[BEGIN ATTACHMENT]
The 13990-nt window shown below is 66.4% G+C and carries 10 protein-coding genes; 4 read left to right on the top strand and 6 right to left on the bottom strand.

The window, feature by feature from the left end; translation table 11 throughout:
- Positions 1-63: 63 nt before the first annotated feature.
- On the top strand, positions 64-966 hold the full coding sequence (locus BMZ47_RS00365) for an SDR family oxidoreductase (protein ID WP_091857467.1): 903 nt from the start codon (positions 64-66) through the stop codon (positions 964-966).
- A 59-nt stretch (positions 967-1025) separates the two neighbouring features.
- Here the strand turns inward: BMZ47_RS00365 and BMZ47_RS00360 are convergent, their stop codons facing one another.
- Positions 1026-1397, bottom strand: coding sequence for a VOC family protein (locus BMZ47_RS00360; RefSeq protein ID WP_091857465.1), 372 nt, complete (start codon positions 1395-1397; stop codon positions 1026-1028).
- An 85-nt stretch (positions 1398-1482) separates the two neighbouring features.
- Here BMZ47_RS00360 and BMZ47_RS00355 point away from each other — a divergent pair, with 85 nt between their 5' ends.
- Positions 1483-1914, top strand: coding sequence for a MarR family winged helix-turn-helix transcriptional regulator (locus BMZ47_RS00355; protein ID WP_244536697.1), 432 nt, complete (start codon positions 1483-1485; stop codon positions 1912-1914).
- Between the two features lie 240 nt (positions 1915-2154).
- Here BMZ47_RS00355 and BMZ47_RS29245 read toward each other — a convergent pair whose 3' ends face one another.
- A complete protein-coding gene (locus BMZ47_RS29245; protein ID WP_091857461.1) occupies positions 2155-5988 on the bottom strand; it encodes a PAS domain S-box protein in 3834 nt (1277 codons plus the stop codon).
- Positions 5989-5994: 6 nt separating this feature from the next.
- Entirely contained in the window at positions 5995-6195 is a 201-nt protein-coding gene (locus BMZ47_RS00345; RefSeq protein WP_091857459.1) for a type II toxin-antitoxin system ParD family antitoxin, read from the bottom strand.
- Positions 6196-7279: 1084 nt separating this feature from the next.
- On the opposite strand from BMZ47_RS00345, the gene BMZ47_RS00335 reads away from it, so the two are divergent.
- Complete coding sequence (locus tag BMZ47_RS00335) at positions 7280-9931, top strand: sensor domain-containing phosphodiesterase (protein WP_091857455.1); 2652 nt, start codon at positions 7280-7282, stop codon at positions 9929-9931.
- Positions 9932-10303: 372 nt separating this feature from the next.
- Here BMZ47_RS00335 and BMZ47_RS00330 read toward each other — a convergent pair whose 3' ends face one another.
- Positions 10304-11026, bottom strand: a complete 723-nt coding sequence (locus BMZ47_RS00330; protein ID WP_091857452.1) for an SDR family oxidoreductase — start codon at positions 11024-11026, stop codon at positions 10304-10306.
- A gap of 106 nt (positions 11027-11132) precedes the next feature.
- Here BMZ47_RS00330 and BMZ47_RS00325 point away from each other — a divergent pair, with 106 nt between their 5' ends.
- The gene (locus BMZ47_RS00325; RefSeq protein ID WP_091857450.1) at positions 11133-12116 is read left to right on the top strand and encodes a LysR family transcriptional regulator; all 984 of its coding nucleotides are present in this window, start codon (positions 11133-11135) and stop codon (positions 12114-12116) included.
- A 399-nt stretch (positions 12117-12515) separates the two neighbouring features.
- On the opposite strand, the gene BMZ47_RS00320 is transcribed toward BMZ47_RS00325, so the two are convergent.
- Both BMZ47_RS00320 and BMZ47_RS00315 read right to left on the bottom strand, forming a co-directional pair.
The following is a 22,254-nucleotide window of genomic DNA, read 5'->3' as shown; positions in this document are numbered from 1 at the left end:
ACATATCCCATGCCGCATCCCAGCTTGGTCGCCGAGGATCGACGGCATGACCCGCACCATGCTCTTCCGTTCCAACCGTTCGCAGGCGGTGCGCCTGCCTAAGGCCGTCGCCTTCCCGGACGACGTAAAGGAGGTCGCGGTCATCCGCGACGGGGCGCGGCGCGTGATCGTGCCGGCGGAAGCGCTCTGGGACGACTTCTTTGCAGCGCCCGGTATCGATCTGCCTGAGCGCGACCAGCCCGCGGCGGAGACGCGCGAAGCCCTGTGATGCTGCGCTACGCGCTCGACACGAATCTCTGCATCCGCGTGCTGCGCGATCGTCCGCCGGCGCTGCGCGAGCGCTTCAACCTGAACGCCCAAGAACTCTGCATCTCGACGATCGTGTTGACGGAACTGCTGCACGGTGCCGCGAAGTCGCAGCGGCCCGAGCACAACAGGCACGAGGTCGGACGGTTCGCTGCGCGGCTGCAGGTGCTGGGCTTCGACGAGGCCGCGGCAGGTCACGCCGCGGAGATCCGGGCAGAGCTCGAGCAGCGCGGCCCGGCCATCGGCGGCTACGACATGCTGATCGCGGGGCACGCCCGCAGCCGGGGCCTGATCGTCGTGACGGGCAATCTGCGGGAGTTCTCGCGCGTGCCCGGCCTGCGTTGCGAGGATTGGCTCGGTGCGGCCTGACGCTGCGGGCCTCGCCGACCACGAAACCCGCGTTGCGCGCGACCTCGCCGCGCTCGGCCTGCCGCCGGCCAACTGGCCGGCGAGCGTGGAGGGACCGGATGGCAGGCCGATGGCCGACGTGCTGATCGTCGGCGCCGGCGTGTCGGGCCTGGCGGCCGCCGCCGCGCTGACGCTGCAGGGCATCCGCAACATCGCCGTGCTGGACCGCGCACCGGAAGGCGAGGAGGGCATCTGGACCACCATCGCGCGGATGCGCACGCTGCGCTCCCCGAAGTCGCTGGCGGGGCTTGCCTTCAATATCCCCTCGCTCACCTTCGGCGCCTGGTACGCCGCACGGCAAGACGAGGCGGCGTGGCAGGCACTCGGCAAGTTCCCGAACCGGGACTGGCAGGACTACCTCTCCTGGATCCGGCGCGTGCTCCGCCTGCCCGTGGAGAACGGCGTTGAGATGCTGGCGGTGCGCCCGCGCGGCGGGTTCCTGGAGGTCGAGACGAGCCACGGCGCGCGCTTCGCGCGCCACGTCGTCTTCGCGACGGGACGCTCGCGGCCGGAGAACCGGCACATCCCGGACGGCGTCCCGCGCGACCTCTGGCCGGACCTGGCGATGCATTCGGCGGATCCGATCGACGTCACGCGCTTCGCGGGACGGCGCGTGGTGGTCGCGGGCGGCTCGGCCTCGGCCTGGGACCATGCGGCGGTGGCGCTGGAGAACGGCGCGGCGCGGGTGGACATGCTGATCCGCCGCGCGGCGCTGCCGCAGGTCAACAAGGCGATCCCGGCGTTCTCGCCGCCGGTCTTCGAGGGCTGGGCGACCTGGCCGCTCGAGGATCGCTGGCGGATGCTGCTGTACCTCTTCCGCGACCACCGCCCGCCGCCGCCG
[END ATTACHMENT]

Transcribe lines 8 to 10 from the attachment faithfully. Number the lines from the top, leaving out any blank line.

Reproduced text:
- An 85-nt stretch (positions 1398-1482) separates the two neighbouring features.
- Here BMZ47_RS00360 and BMZ47_RS00355 point away from each other — a divergent pair, with 85 nt between their 5' ends.
- Positions 1483-1914, top strand: coding sequence for a MarR family winged helix-turn-helix transcriptional regulator (locus BMZ47_RS00355; protein ID WP_244536697.1), 432 nt, complete (start codon positions 1483-1485; stop codon positions 1912-1914).